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ASD opens new cyber facility

The agency has unveiled a new centre built to foster intelligence sharing and collaboration across both the public and private sectors.

user icon Charbel Kadib
Wed, 23 Mar 2022
ASD opens new cyber facility
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The Australian Signals Directorate (ASD) has opened a new cyber and foreign intelligence facility in Majura Park, Canberra, built to foster security partnerships across the intelligence community, law enforcement, Australian industry and international partners.

The new facility is expected to house agents and personnel from the Australian Defence Force, the Australian Federal Police, the Australian Criminal Intelligence Commission, Home Affairs and representatives from industry.

This comes amid increased investment in the ASD’s signals intelligence, cyber security and offensive cyber operations capabilities.

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The Majura Park facility is also tipped to create new employment opportunities for intelligence analysts, cyber operators, technology researchers and corporate enablers.

Minister for Defence Peter Dutton said adequately resourcing the ASD would ensure it can continue protecting the nation’s security interests, particularly critical infrastructure.

“This state-of-the-art building reflects the Australian government’s determination to defend against and confront our adversaries in what is a rapidly deteriorating strategic environment,” Minister Dutton said.

“ASD is a world-class intelligence, offensive cyber and cyber security agency and this new facility will ensure its dedicated staff can continue to innovate and stay one step ahead of our most cunning adversaries.

“Protecting Australians and Australian interests is a top priority of the Morrison government, and our intelligence and security agencies need the best possible tools to deter adversaries and defend the nation, and to strike back when necessary.”

Assistant Minister for Defence Andrew Hastie stressed the importance of securing Australia’s digital sovereignty, given the interconnectedness of the economy.

“As we’re seeing in conflicts around the globe, authoritarian states are increasingly using cyber attacks to undermine and threaten democracies, and a strong ASD is vital to Australia’s cyber defences,” Assistant Minister Hastie said.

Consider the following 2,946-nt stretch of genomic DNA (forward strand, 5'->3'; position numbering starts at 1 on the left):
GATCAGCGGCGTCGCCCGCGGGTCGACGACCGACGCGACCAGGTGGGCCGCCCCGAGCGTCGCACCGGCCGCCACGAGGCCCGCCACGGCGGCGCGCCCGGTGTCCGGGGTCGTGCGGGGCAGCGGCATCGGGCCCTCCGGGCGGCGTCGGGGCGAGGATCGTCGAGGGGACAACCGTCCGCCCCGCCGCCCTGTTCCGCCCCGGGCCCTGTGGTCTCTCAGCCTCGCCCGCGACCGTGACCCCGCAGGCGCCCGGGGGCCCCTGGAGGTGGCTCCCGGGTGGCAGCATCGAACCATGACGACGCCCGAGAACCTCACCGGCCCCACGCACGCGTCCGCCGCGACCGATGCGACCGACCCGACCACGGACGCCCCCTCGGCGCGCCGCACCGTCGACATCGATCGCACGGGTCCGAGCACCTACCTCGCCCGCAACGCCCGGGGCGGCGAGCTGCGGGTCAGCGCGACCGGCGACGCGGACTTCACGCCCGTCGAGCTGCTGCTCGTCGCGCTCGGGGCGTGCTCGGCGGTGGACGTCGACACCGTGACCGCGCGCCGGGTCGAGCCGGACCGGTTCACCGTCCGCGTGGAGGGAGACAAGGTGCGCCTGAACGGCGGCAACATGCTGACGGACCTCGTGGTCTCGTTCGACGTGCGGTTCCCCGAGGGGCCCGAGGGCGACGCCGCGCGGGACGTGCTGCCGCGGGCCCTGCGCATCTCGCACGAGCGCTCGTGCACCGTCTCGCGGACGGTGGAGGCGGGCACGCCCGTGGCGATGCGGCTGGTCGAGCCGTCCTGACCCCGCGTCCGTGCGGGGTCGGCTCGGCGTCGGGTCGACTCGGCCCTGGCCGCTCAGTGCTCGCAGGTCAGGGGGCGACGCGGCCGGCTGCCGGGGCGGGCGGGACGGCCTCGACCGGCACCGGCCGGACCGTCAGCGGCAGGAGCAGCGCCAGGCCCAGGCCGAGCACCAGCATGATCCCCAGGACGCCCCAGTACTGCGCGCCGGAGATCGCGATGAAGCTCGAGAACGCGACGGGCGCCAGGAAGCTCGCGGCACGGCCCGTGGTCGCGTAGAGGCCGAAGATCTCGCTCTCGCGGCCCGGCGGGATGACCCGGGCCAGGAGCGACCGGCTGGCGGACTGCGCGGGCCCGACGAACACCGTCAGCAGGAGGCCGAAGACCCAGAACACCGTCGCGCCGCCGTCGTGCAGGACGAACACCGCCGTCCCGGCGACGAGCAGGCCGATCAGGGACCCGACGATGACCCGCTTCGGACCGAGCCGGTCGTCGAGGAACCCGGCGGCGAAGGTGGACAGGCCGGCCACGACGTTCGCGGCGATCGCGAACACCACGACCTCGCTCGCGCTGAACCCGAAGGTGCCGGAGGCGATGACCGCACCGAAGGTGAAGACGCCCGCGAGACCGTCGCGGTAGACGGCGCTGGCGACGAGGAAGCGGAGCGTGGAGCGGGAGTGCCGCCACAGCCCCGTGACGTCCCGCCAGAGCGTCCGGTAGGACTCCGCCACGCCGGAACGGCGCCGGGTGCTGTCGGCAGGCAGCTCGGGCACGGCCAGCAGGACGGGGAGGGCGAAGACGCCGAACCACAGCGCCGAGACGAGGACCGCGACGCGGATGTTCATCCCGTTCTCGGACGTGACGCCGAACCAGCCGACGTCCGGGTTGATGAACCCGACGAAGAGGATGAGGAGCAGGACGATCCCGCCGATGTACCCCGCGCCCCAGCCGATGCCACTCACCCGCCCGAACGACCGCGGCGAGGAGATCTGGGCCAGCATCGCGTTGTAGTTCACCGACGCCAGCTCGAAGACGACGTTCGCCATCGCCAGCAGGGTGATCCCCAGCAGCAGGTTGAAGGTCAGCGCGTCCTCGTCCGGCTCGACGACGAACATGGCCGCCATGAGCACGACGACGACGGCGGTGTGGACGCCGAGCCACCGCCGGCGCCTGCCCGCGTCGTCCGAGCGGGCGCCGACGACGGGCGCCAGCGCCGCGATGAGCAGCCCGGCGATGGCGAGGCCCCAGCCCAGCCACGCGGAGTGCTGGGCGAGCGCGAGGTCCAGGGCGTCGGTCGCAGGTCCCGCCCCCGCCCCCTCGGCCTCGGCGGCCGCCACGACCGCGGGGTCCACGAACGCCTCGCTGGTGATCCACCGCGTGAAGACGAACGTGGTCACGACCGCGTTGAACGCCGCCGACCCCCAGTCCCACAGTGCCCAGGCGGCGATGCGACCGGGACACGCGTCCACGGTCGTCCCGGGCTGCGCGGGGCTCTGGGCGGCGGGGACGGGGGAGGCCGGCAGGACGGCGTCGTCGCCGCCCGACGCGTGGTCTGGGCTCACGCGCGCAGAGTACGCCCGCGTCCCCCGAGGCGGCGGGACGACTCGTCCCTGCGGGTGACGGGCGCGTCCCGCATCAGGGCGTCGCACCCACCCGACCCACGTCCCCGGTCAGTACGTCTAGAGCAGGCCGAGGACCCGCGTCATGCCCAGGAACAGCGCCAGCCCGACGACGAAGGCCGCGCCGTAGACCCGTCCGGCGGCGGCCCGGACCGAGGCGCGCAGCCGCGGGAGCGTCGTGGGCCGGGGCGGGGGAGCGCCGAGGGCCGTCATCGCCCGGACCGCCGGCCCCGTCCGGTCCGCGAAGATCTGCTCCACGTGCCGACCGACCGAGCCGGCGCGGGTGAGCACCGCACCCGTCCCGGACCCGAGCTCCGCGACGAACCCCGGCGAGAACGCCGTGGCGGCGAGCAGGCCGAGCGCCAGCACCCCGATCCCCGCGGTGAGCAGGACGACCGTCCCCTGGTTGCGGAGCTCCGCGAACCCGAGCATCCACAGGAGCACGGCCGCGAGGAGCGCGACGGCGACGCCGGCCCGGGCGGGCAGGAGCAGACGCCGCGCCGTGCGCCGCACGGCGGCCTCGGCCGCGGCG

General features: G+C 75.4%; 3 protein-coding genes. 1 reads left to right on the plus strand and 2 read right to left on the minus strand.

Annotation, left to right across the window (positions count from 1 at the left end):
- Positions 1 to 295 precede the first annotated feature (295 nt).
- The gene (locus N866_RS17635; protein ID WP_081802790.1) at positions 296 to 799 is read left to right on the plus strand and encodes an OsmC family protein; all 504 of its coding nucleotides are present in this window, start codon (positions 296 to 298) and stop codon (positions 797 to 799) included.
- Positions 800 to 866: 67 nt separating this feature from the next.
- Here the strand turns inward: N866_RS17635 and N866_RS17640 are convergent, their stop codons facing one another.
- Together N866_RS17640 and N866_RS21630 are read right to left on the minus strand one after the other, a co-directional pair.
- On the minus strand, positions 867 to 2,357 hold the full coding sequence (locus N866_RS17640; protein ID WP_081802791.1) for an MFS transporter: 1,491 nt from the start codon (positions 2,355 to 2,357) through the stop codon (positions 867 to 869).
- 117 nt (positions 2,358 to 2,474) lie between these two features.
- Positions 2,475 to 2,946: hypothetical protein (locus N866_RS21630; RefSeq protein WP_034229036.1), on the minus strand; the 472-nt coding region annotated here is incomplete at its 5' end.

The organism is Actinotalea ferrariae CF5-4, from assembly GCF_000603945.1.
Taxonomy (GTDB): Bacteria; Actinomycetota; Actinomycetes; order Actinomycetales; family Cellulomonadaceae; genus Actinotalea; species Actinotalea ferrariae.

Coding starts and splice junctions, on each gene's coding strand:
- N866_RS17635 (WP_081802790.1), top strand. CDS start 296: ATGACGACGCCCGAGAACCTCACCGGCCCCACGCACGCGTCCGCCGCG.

“The Majura Park facility will better enable ASD and its Australian Cyber Security Centre to detect increased threats, disrupt more foreign adversaries, and build more partnerships with industry and government to protect more Australians.”

Director-General of ASD, Rachel Noble PSM welcomed the collaboration opportunities made available by the opening of the new facility.

“ASD has always worked as part of a larger team alongside its inter-agency domestic partners and Five Eyes allies, and the Majura Park facility will mean we can collaborate and share information with greater speed, scale and impact,” Noble said.

“ASD has always had to out-think and out-imagine our adversaries. We do this best as a team.”

The launch of the ASD’s new centre comes just days after the Commonwealth government officially opened the Joint Policing Cybercrime Coordination Centre (JPC3) – a new Australian Federal Police-led centre designed to house collaboration between law enforcement and intelligence services representatives focused on combating the growing threat of malicious cyber activity.

The cyber-crime fighting hub – to be based in the AFP’s NSW headquarters – has received $89 million in funding via the Commonwealth government’s $1.67 billion Cyber Security Strategy.

The new centre will be supported by a “National Plan to Combat Cybercrime”, endorsed by Commonwealth, state and territory police ministers.

The plan aims to foster industry growth online, bolster confidence in the digital economy and ensure safe online spaces for children, while also boosting crime detection and law enforcement capabilities.

Charbel Kadib

Charbel Kadib

News Editor – Defence and Security, Momentum Media

Prior to joining the defence and aerospace team in 2020, Charbel was news editor of The Adviser and Mortgage Business, where he covered developments in the banking and financial services sector for three years. Charbel has a keen interest in geopolitics and international relations, graduating from the University of Notre Dame with a double major in politics and journalism. Charbel has also completed internships with The Australian Department of Communications and the Arts and public relations agency Fifty Acres

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